Obscenely excessive expenditure by the ruling circles in these countries is notorious, but they are not the sole beneficiaries. All these resource-rich states have vast patronage systems whereby a large chunk of the population gets jobs, or receives salaries, though no work may be necessary. Iraqis and Saudis may denounce corruption at the top but millions of them have a stake in the system, which gives it a certain stability. In Iraq, for instance, some 4.5 million Iraqis work for the state and these are the plum jobs that others would like to have. Though political leaders in Baghdad talk about reforming this system, it is politically dangerous to do so because the networks of corruption and patronage established themselves too long ago and involve too many powerful people and parties.

“Anti-corruption campaigns” – in Iraq as in Saudi Arabia – are often just one group of super-rich trying to displace another. The patronage system is the only way that many Iraqis and Saudis get a share of the oil revenues and they will resist being deprived of this in the supposed interest of creating a more functional system.

ORDER IT NOW

In Iraq the mechanics of corruption operate in a slightly different way than elsewhere because of the role of the political parties. Mudher Salih, a financial adviser to the prime minister Haider al-Abadi, told me that “unless the political system is changed it is impossible to fight corruption”. He said that the reason for this is that parties use the government ministries they control as cash cows and patronage machines through which they sustain their power. This way of doing things is probably too ingrained, and in the interests of too many people, to be radically changed.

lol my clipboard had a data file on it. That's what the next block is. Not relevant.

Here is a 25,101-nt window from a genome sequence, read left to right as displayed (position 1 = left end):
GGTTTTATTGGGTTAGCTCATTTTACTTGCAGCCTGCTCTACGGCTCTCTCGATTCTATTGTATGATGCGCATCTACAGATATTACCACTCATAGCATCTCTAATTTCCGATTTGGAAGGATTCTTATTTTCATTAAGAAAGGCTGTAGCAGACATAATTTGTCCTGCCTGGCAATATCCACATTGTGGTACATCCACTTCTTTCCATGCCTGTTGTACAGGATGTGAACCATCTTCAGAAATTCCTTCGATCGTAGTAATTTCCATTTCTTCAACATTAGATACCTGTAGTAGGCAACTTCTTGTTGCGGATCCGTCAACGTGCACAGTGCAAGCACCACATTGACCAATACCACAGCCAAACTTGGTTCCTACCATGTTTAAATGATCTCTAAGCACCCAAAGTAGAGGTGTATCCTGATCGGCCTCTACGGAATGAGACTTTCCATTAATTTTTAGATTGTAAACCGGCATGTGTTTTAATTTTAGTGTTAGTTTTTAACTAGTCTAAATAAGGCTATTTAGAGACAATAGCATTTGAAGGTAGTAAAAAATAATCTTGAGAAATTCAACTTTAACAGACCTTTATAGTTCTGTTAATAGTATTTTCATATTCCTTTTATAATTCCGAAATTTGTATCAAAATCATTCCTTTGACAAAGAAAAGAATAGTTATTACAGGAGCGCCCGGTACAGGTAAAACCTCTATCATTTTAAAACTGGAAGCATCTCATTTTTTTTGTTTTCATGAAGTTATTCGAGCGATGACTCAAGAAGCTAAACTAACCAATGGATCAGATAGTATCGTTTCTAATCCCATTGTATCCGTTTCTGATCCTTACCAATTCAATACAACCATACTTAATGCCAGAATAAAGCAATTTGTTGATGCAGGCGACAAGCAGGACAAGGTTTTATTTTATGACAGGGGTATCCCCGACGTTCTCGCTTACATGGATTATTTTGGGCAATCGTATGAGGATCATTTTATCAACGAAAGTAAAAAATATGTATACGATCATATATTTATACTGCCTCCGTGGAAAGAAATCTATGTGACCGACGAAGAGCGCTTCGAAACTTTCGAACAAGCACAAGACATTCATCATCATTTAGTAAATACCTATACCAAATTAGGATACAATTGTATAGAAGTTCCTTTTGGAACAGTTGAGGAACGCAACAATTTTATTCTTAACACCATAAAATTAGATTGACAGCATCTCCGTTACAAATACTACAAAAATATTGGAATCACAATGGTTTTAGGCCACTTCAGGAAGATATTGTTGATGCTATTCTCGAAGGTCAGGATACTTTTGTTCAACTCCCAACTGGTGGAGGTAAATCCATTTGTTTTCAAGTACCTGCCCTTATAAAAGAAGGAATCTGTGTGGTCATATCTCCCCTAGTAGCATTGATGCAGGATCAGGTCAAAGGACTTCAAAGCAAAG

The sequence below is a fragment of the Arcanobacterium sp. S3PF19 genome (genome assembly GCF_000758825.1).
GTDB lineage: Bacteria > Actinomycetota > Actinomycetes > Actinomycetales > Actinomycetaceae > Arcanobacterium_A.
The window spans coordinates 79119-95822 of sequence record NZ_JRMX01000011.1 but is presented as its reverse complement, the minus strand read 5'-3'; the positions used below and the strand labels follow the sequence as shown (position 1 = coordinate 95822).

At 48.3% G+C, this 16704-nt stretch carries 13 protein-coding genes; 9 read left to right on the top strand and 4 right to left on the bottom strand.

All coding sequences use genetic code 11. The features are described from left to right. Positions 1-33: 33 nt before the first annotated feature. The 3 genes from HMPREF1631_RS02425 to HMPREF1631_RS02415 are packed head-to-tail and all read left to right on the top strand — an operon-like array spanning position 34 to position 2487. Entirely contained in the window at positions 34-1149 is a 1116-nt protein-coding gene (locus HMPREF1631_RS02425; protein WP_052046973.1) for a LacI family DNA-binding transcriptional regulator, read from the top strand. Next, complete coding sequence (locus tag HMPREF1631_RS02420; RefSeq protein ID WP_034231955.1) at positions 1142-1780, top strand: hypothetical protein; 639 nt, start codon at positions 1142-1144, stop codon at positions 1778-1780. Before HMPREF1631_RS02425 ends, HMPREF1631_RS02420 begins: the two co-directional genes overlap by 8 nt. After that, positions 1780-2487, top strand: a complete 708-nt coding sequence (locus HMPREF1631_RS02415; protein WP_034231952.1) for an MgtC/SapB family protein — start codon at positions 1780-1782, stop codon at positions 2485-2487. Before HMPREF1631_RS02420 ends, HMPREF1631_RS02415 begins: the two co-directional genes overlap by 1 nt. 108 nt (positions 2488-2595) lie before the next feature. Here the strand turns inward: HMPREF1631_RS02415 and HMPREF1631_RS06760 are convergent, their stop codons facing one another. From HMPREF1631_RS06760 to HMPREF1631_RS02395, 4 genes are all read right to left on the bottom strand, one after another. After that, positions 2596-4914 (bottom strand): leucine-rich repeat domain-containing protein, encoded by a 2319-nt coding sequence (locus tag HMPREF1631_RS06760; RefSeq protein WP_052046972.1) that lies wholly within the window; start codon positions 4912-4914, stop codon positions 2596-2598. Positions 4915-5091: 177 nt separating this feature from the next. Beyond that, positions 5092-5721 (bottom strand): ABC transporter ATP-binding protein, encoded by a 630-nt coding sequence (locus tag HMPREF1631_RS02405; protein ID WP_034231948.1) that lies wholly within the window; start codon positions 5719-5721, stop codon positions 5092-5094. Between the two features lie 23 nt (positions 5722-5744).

Corruption cannot be eliminated in Iraq, but it can be made less destructive. When al-Abadi became prime minister in 2014 Isis was advancing on Baghdad and oil prices were well. Salih said that in response to the crisis the government “cut expenditure by 37 per cent by removing ‘fishy’ items – money being spent for nothing at all”. Corruption will stay, but in future Iraqis can at least hope to get something for their money.

(Republished from The Independent by permission of author or representative)
 
• Category: Foreign Policy • Tags: Iraq 
Hide 6 CommentsLeave a Comment
Commenters to Ignore...to FollowEndorsed Only
Trim Comments?
    []
  1. The main reason Iraqis want to leave Iraq is that life among Iraqis is unbearable. European countries should apply rule Catch-22 – if large numbers of people want to leave their country to live in Europe, this implies that they are fleeing people like themselves, and so they are automatically ineligible as immigrants.

    Exceptions might be made for minorities with a history of persecution, but not if they were themselves persecutors when they were on top: we should not give the Hutus refuge from the Tutsis and at the same time give the Tutsis refuge from the Hutus.